In today’s world, with hundreds of superficial connections made through social media platforms, friendships of the good in the Aristotelian sense are almost impossible to achieve. Even real-life friendships eventually decay over time if they are not occasionally reinforced by face-to-face interaction. What, then, can be expected from friendships that are grounded on text-based interaction only?
The majority of offline friendships are utility and pleasure friendships. The question is, can the highest level of friendship (perfect friendship) be reached exclusively online? How well we know the character of our online friends. Do they reveal their true selves to others? The same questions go for us. How are we honest in presenting ourselves online?
Further, can we put trust in people we have never seen in the flesh? To quote Aristotle:
Men cannot know each other till they have ‘eaten salt together.’
—NE, Book VIII
It means friendship requires time to evolve and mature, and people need to learn more about each other, conversing over many meals, to become close and trusted friends. Sharing meals also implies sharing all of life’s experiences. Exclusively online interactions cannot fully meet that criterion of ‘salt eating friendships.’
Out of my hundreds of professional connections I have gained over the years on LinkedIn, I hardly know anyone. I stopped a long time ago to accept invitations to connect if I have not had a previous meaningful interaction with those people through commenting or messaging.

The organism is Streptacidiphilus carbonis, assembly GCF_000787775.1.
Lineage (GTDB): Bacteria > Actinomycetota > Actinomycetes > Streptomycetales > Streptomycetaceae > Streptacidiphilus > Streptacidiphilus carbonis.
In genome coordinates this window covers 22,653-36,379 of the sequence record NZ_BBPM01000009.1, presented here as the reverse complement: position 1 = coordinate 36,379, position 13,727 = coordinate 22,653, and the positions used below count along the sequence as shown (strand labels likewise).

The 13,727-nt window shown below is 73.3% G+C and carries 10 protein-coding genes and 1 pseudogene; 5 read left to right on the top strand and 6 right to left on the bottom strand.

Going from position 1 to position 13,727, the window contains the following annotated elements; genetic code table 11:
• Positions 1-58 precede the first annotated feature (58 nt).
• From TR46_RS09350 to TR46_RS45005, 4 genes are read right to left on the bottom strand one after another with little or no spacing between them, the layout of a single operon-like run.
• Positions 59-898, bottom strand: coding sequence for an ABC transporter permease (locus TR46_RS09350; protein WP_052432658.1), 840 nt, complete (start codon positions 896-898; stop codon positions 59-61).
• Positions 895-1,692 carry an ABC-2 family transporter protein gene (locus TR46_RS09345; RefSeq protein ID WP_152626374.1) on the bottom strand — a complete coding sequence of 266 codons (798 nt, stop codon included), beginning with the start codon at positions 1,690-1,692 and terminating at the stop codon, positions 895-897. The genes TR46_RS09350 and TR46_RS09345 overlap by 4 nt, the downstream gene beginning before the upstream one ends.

Having conversations is the best way of getting to know someone better, and text-based interaction is the first step. Not only our direct interaction with that person but the person’s interactions with the people connected to him/her. We can also use apps that enable us to hear and see each other, though last year made most of us tired of all video meetings. It is just not a natural way to interact with people.
Despite all the modes of communication the Internet offers us, I still wonder, Is that enough? Can we still consider such friendships true friendships if there is no real-life interaction?
If Aristotle were alive, what he would say about virtual friendships?
If Aristotle had been living in the age of social media, when people, although geographically distant, can spend their time together with the help of the Internet and its various video, audio, and text communication apps, he would have probably thought of online friendship as one more level of friendship – of a hybrid kind and even close to perfect friendship.
Technology changed our lives and affected every aspect of them. Social media does change the way people connect with others. What still matters is the meaning of the interaction. I saw online friends supporting each other in the same way offline friends would. If there is a will and if circumstances allow, online relationships can evolve to offline.
Just like virtue friendships in the offline world, true virtual friendships are rare. I have only a few close online friends with whom I cherish deep personal and meaningful interactions despite never met them in person.
Still, my opinion is that ‘eating salt together’ in the Aristotelian sense is essential to true friendship. Spending time with my close friends over a cup of coffee and sharing my life with them is an irreplaceable ingredient of a fulfilled life.
Somehow, I think Aristotle would agree with me. J
Citations Source: Nicomachean Ethics by Aristotle, written 350 B.C.E (translated by W. D. Ross)